Wednesday, December 17, 2008


My fire guys are outside my window tonight. The red lights atop Truck 5 & 4, flash like the beacons they are, into the expanse of night on our road. They'll be on traffic control. Not usually necessary at this distance from scene out here in the country, but the crest of the hill and the new bridge make it a possible road danger, with a fire so close. Trucks 2 & 3, pumper and tanker, respectively, will be closer to my neighbour's house, or her barn, or her kennels. That's where I'd usually be, up beside the pumper, with Chief, taking his notes, responding to his constant requests for updates and wanting to know WHO he has and on what team to go in...that's me: taking care of Accountability, and making sure that no-one (and I mean NO-ONE) gets past my body with it's weighted down with Crew Tags clipboard, without tagging in. Except that for the past year, I've been unable to serve with my Crew.

Not quite sure HOW I missed the sirens wailing past our house. There's only a river, about 20 acres, and one home between their home and ours. Not only can I no longer drive over and see if my neighbour needs a hand with her daughter in the wheelchair, her two horses, her bitches about to have their Registered Labrador pups, their chickens and their beloved house dogs BUT I also can't help put out the fire. I love to put out fires.

At first, I really liked being one of only two women in our Fire Hall. But soon, it didn't matter that I was a girl...on the Fire Dept., you are never a girl, you are always (along with everyone else) a Firefighter. Nancy and I joined the same night, in November 5, years ago. Naturally, we grew close. And, as is natural with a Fire Crew, we all grew close. You don't clean up accidents on the highway, pull people from boating wreckages, save a drowning victims life, try to rescue someone and they become a recovery, try to save your neighbour's grandfather with CPR and Defribrilation, put out bush, vehicle, train, teenage drinking sites & structure fires without getting close.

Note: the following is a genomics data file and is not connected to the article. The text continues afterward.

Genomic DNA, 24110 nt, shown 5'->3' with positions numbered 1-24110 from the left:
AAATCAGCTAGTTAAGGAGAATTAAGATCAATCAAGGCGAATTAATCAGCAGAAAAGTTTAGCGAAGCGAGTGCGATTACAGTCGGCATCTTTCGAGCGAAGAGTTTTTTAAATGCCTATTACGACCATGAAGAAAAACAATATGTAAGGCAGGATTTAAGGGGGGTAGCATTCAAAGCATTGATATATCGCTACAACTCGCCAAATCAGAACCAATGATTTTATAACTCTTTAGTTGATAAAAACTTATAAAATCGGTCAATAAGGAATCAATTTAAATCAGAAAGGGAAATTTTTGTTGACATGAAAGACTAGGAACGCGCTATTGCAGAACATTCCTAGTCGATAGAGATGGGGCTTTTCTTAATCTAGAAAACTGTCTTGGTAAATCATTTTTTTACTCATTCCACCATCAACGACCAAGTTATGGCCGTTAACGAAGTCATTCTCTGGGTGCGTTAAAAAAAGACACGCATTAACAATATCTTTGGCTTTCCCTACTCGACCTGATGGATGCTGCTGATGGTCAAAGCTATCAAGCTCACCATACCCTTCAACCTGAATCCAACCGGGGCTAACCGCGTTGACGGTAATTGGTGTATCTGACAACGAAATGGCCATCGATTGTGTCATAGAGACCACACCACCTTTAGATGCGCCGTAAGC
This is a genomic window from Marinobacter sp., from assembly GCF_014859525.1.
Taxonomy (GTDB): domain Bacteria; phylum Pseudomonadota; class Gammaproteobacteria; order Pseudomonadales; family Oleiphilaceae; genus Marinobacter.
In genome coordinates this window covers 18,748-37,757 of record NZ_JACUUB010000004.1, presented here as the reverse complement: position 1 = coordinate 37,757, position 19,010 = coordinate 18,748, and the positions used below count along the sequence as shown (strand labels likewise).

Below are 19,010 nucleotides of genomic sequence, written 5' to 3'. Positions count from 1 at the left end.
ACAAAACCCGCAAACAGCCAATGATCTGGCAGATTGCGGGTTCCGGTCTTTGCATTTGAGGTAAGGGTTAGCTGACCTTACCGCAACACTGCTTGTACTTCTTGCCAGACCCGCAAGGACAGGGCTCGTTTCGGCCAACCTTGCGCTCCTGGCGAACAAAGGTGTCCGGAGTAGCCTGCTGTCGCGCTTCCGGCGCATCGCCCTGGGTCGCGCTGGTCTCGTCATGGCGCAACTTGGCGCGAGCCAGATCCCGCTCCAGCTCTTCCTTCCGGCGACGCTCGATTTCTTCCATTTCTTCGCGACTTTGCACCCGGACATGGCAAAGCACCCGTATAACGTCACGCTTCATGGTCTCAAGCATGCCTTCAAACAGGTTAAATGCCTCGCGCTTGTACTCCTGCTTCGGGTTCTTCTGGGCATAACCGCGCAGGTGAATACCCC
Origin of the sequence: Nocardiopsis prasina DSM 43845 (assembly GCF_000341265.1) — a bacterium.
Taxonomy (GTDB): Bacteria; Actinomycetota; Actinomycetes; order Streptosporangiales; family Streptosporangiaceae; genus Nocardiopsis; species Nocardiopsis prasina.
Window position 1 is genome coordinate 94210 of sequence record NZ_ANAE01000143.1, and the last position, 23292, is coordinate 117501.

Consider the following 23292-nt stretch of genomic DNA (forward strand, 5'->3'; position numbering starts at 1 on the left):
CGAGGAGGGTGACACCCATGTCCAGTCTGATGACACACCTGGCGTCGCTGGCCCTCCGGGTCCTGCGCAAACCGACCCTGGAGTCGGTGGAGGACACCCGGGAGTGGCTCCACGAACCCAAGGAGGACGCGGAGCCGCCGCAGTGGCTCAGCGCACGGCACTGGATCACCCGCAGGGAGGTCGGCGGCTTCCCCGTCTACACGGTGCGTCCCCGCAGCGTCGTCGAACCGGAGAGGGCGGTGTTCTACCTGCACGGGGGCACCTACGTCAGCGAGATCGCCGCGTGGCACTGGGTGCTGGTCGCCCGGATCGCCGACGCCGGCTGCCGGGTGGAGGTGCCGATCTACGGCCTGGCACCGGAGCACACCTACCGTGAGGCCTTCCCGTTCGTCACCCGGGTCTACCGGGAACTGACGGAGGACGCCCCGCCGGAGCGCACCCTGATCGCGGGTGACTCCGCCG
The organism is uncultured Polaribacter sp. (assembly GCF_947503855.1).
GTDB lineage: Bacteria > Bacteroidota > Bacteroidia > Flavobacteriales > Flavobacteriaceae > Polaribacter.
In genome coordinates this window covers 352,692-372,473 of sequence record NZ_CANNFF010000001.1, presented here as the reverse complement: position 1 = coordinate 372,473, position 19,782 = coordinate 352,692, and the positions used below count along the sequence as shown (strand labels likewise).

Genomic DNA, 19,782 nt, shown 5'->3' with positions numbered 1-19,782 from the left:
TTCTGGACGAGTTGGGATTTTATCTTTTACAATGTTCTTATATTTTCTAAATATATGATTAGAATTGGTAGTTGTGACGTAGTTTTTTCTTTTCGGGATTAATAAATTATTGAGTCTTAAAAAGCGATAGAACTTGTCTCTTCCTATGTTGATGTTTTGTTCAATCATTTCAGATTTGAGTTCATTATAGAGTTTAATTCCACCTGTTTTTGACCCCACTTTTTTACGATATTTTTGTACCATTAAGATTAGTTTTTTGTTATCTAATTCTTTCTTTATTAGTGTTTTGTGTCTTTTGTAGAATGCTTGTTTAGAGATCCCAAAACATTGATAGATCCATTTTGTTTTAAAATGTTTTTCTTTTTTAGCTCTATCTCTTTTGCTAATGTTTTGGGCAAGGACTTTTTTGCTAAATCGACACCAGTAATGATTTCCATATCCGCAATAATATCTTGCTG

So, when I got put on light duty just over a year and half ago, I was frustrated but ok with it because I became a scene-Scribe. Apparently, I made legible & very accurate accounts of fire or rescue scene's as they played out. My Drama writing skills earned through my degree in Theatre appear to have come in handy for something. Even doing Accountabilty, I still felt useful. Now, I am watching the red lights flash around, and around, and I ache to be out there in the snow with them. I ache to be part of the problem solving and the elevated levels of cortisol that fire up when you throw yourself into this kind of situation. Yes, it's possible to create "fight or flight" situations for yourself. Join the volunteer Fire Dept. in your small town and find out for yourself. They'll even throw in a uniform and training for you...seriously, it's amazing. Not necessarily healthy for you, but amazing. (OH, and training at the Ontario Fire College...absolutely BRILLIANT!!!)